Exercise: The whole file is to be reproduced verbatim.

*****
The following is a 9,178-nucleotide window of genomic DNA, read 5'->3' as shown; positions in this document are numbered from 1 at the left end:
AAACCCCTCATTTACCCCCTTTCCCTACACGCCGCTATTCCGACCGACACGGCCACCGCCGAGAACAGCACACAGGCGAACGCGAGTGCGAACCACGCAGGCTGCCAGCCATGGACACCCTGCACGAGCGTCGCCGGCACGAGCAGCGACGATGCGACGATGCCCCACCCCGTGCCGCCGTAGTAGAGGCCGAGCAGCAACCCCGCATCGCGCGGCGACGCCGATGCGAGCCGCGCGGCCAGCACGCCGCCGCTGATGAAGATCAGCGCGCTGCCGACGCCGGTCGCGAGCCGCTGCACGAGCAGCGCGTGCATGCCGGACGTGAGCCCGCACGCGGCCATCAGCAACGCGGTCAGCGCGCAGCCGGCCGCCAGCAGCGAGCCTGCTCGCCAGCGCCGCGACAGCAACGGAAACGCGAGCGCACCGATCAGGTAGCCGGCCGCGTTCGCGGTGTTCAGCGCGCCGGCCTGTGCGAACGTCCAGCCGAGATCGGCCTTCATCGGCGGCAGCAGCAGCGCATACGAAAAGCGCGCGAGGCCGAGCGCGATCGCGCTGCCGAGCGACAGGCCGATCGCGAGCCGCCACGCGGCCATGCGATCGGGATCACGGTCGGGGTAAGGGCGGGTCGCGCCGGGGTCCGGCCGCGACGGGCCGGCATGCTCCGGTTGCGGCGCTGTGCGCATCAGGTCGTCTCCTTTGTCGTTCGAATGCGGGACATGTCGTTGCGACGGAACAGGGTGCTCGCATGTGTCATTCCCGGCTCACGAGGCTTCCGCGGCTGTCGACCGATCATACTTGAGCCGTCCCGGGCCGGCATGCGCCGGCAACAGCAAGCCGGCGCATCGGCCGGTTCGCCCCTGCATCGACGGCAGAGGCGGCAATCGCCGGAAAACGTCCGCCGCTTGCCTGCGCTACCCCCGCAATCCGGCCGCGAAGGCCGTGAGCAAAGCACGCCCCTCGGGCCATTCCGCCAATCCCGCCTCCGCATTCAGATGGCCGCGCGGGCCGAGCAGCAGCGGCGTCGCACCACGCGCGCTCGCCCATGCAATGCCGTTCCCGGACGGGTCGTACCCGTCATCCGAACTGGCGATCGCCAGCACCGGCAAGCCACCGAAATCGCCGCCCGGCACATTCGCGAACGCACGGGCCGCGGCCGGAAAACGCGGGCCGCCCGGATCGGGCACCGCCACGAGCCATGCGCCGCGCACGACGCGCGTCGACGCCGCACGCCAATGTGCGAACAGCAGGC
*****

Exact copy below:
The following is a 9,178-nucleotide window of genomic DNA, read 5'->3' as shown; positions in this document are numbered from 1 at the left end:
AAACCCCTCATTTACCCCCTTTCCCTACACGCCGCTATTCCGACCGACACGGCCACCGCCGAGAACAGCACACAGGCGAACGCGAGTGCGAACCACGCAGGCTGCCAGCCATGGACACCCTGCACGAGCGTCGCCGGCACGAGCAGCGACGATGCGACGATGCCCCACCCCGTGCCGCCGTAGTAGAGGCCGAGCAGCAACCCCGCATCGCGCGGCGACGCCGATGCGAGCCGCGCGGCCAGCACGCCGCCGCTGATGAAGATCAGCGCGCTGCCGACGCCGGTCGCGAGCCGCTGCACGAGCAGCGCGTGCATGCCGGACGTGAGCCCGCACGCGGCCATCAGCAACGCGGTCAGCGCGCAGCCGGCCGCCAGCAGCGAGCCTGCTCGCCAGCGCCGCGACAGCAACGGAAACGCGAGCGCACCGATCAGGTAGCCGGCCGCGTTCGCGGTGTTCAGCGCGCCGGCCTGTGCGAACGTCCAGCCGAGATCGGCCTTCATCGGCGGCAGCAGCAGCGCATACGAAAAGCGCGCGAGGCCGAGCGCGATCGCGCTGCCGAGCGACAGGCCGATCGCGAGCCGCCACGCGGCCATGCGATCGGGATCACGGTCGGGGTAAGGGCGGGTCGCGCCGGGGTCCGGCCGCGACGGGCCGGCATGCTCCGGTTGCGGCGCTGTGCGCATCAGGTCGTCTCCTTTGTCGTTCGAATGCGGGACATGTCGTTGCGACGGAACAGGGTGCTCGCATGTGTCATTCCCGGCTCACGAGGCTTCCGCGGCTGTCGACCGATCATACTTGAGCCGTCCCGGGCCGGCATGCGCCGGCAACAGCAAGCCGGCGCATCGGCCGGTTCGCCCCTGCATCGACGGCAGAGGCGGCAATCGCCGGAAAACGTCCGCCGCTTGCCTGCGCTACCCCCGCAATCCGGCCGCGAAGGCCGTGAGCAAAGCACGCCCCTCGGGCCATTCCGCCAATCCCGCCTCCGCATTCAGATGGCCGCGCGGGCCGAGCAGCAGCGGCGTCGCACCACGCGCGCTCGCCCATGCAATGCCGTTCCCGGACGGGTCGTACCCGTCATCCGAACTGGCGATCGCCAGCACCGGCAAGCCACCGAAATCGCCGCCCGGCACATTCGCGAACGCACGGGCCGCGGCCGGAAAACGCGGGCCGCCCGGATCGGGCACCGCCACGAGCCATGCGCCGCGCACGACGCGCGTCGACGCCGCACGCCAATGTGCGAACAGCAGGC